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Crafty Chimps Carefully Choose Materials For Their Tools [VIDEO]

Oct 20, 2014 03:55 PM EDT
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You've likely seen the occasional video of chimpanzees poking around in ant hills with a stick or long reed, fishing for a tasty snack. Now researchers have determined that the tools used for this are actually carefully selected. "Any old stick" just won't do.
(Photo : Afrika Force)

You've likely seen the occasional video of chimpanzees poking around in ant hills with a stick or long reed, fishing for a tasty snack. Now researchers have determined that the tools used for this are actually carefully selected. "Any old stick" just won't do.

The technique, called "ant dipping," was initially believed to be a last resort for hungry chimps. However, recent field studies have revealed that ants are actually a staple in the chimpanzee diet - eaten year round regardless of the availability of other food sources.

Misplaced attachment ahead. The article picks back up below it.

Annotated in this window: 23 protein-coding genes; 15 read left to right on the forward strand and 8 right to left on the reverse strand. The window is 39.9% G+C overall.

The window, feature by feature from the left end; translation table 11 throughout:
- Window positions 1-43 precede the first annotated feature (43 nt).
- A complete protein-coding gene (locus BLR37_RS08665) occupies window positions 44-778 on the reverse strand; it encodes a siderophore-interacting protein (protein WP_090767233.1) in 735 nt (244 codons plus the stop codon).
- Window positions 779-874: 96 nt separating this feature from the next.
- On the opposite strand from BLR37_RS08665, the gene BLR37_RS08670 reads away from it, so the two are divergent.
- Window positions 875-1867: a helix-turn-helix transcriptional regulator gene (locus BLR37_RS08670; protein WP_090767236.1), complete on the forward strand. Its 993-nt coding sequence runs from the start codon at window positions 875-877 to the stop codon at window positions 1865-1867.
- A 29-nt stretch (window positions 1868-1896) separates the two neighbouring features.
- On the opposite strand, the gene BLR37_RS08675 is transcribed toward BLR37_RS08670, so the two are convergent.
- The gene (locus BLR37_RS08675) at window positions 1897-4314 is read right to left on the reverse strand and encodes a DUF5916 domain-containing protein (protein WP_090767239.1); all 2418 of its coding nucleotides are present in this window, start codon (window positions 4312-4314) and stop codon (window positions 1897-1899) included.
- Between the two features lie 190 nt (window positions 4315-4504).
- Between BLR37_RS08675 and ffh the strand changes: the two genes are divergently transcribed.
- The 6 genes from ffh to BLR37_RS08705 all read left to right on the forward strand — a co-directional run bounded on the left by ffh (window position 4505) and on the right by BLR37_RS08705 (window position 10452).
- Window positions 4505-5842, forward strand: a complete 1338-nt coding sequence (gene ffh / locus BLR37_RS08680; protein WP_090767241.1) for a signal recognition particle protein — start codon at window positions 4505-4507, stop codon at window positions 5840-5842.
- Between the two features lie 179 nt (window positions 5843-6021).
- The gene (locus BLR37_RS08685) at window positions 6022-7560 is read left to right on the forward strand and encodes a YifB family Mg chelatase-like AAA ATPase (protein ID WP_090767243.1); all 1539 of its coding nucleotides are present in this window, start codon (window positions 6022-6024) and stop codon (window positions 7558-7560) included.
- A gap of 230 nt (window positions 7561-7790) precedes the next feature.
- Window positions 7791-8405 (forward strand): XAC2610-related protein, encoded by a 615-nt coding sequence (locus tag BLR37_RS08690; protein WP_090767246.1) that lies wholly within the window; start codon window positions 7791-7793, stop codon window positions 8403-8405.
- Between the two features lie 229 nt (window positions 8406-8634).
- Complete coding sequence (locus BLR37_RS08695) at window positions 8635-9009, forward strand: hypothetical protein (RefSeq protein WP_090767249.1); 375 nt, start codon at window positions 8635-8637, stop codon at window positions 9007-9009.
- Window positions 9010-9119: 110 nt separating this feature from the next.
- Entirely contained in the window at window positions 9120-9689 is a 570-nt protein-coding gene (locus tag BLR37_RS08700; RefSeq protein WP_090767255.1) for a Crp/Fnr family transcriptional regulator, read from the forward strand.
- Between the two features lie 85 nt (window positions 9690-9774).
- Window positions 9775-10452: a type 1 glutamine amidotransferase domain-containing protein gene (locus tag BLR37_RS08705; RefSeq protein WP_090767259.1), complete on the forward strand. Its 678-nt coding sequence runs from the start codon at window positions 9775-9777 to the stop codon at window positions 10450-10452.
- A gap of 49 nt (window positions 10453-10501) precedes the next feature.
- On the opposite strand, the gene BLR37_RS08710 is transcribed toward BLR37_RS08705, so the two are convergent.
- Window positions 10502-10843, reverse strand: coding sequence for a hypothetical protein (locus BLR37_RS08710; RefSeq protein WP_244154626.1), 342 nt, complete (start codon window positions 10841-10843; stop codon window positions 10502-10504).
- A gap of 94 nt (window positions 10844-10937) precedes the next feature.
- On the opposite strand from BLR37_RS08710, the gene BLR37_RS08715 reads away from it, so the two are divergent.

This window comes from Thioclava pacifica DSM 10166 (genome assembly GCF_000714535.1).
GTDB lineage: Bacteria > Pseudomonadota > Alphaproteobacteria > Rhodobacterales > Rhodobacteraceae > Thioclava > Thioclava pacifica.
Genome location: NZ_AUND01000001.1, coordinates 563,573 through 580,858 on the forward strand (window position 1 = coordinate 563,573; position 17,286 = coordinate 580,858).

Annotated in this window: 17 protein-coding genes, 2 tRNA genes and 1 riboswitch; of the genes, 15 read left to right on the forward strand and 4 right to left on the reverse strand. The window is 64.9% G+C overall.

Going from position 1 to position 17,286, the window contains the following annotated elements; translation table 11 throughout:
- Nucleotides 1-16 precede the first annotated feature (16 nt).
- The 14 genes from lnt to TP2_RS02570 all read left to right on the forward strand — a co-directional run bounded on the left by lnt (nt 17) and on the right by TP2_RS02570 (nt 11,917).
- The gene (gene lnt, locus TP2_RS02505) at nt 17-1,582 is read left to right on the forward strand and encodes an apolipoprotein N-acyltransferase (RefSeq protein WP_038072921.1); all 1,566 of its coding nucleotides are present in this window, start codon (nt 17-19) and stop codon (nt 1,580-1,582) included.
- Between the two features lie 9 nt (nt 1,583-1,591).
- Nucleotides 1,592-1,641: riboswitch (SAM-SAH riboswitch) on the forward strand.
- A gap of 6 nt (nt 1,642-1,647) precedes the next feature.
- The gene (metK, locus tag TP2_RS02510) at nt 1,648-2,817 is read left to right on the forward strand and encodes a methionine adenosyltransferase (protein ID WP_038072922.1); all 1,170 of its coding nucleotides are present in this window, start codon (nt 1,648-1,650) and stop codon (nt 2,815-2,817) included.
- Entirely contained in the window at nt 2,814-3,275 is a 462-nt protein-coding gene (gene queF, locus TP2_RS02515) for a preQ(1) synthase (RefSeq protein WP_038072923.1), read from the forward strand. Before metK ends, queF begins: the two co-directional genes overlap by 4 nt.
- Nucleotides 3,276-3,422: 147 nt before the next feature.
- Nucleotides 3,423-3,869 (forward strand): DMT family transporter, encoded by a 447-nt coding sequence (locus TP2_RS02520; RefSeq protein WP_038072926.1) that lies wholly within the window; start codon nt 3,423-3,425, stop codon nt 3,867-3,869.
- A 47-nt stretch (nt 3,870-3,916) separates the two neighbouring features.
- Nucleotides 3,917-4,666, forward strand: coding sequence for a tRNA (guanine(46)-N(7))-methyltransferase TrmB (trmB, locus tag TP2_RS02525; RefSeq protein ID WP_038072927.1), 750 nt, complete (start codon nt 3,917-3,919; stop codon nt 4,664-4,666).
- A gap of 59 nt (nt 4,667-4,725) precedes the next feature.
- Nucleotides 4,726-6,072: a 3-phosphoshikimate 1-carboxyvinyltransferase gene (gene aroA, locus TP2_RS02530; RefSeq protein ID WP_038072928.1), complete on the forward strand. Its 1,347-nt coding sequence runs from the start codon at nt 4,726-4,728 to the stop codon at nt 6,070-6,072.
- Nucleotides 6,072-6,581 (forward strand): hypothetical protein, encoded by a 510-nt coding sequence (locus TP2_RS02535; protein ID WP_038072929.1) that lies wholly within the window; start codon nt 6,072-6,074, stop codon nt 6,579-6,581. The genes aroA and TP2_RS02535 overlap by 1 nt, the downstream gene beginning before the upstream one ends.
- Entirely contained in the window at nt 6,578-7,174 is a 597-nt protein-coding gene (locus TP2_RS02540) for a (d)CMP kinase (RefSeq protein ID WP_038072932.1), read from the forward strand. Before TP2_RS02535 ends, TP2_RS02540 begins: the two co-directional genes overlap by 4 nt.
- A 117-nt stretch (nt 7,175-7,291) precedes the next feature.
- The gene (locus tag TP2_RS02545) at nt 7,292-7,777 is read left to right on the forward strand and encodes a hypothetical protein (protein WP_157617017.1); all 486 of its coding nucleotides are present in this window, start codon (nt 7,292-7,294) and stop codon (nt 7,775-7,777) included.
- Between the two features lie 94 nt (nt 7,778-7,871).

A new study, recently published in the American Journal of Primatology, details how chimps will also carefully search for the right ant dipping tool, only settling for material from Alchornea hirtella, a spindly shrub whose straight shoots can scoop up mouthfuls of angry army ants without the risk of getting bitten.

"Ant dipping is a remarkable feat of problem-solving on the part of chimpanzees," author Kathelijne Koops from the University of Cambridge said in a recent release. "If they tried to gather ants from the ground with their hands, they would end up horribly bitten with very little to show for it. But by using a tool set, preying on these social insects may prove as nutritionally lucrative as hunting a small mammal - a solid chunk of protein."

Koops observed that chimps will resort to fashioning other ant dipping tools as well, but only after exhaustive searches for Alchornea hirtella shoots end without success.

So why such stubbornness about tool material? Koops argues that like any close-knit culture, chimp populations don't like breaking from tradition.

"Scientists have been working on ruling out simple environmental and genetic explanations for group differences in behaviors, such as tool use, and the evidence is pointing strongly towards it being cultural," Koops explained. "They probably learn tool use behaviors from their mother and others in the group when they are young."

This tool study is part of an ongoing larger project that attempts to discover more about how chimps teach and learn from one another.

[Credit: Cambridge University/Kathelijne Koops]

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